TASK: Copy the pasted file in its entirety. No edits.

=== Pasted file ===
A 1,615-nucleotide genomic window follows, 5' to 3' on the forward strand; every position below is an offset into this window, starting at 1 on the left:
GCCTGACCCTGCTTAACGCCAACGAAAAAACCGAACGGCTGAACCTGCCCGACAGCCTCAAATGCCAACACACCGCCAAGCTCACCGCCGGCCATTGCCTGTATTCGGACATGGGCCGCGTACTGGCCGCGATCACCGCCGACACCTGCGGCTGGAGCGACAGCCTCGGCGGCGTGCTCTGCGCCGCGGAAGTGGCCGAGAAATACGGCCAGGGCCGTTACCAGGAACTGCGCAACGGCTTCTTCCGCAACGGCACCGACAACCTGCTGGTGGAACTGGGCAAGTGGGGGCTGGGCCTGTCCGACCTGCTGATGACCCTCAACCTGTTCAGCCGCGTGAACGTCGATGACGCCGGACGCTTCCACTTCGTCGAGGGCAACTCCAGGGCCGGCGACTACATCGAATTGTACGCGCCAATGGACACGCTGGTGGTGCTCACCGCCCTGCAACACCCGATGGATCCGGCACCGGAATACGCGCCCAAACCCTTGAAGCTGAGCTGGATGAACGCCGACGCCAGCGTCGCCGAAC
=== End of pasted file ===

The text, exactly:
A 1,615-nucleotide genomic window follows, 5' to 3' on the forward strand; every position below is an offset into this window, starting at 1 on the left:
GCCTGACCCTGCTTAACGCCAACGAAAAAACCGAACGGCTGAACCTGCCCGACAGCCTCAAATGCCAACACACCGCCAAGCTCACCGCCGGCCATTGCCTGTATTCGGACATGGGCCGCGTACTGGCCGCGATCACCGCCGACACCTGCGGCTGGAGCGACAGCCTCGGCGGCGTGCTCTGCGCCGCGGAAGTGGCCGAGAAATACGGCCAGGGCCGTTACCAGGAACTGCGCAACGGCTTCTTCCGCAACGGCACCGACAACCTGCTGGTGGAACTGGGCAAGTGGGGGCTGGGCCTGTCCGACCTGCTGATGACCCTCAACCTGTTCAGCCGCGTGAACGTCGATGACGCCGGACGCTTCCACTTCGTCGAGGGCAACTCCAGGGCCGGCGACTACATCGAATTGTACGCGCCAATGGACACGCTGGTGGTGCTCACCGCCCTGCAACACCCGATGGATCCGGCACCGGAATACGCGCCCAAACCCTTGAAGCTGAGCTGGATGAACGCCGACGCCAGCGTCGCCGAAC